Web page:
Sieur said firefighters took more than five hours to tamp down the blaze with petrol from the boats continuing to explode on the water’s surface.
“At one point, there were 25 firefighters at the top of my boat trying to hose down the fire,” said Sieur, adding he and others later spent hours trying to help rescue those affected and were still hard at work on Sunday evening.
The sunken boats were no longer visible by daylight, but the damaged ones needed to inspected to see what could still be salvaged.
The fire was believed to have started at a barbecue one of the house boats was hosting, and it quickly spread from west to east under a strong wind.
An estimated 300 boats are moored on that side of the marina, according to residents there.
Boat owners the Post spoke to said police and fire services were slow to act, and took a while to organise the residents in the community. It took a resident blowing his horn very loudly to alert them to flee to safety, Sieur said.
Steven Ho Chun-yin, lawmaker for the agriculture and fisheries sector, said the blaze should prompt the government to rethink the way it managed the city’s marinas.
“There are just not enough mooring spaces for all the boats in Hong Kong,” he said. “The problem is similar to how there is not enough housing in the city, you need to have enough space for the boats to minimise the risk.
“Some small fires might still happen, but at least it will not affect up to 30 boats, like this time.”
While the government had consistently said the moorings were underutilised, he pointed out the problem was that it depended on the types of facilities available at the marina, with fishing boats tending to cluster near fish markets, for example.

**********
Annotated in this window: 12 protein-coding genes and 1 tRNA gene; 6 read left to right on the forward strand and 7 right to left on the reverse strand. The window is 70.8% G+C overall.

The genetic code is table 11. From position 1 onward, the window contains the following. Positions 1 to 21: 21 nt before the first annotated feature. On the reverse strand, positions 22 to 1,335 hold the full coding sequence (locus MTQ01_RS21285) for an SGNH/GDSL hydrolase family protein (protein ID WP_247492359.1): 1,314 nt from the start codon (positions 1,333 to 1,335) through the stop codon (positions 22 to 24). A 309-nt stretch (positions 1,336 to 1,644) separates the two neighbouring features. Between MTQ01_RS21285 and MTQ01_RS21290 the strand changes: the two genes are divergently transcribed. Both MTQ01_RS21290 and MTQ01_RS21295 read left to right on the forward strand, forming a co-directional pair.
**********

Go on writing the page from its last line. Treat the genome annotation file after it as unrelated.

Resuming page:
This meant certain berthing areas were more crowded than others, Ho said.
He suggested the government also needed to change the way it managed the typhoon shelters, such as by engaging boat owners to monitor the use of the berths themselves.
Southern district council member Angus Wong Yui-hei, who represents the Aberdeen constituency, also said the lack of berthing facilities had long been overlooked by the government.
“The fire today should prompt people to pay attention to this problem,” Wong said. “The yachts were packed so closely, so it is worth looking at whether the Marine Department has been managing the moorings adequately.”
He added the government should have clearer guidelines for how much space needed to be kept between each boat, as well as separating out different types of vessels.
“It’s really a structural problem, and how the berthing spaces are managed between different types of boats should really be looked at,” he said.
The Marine Department said all locally registered boats could enter and use the space within typhoon shelters, but were not allowed to berth within the passageways of the shelters, or prevent other boats from mooring at unused berthing space.
It said it regularly carried out inspections at different areas including typhoon shelters, including fire safety checks.
Additional reporting by Tony Cheung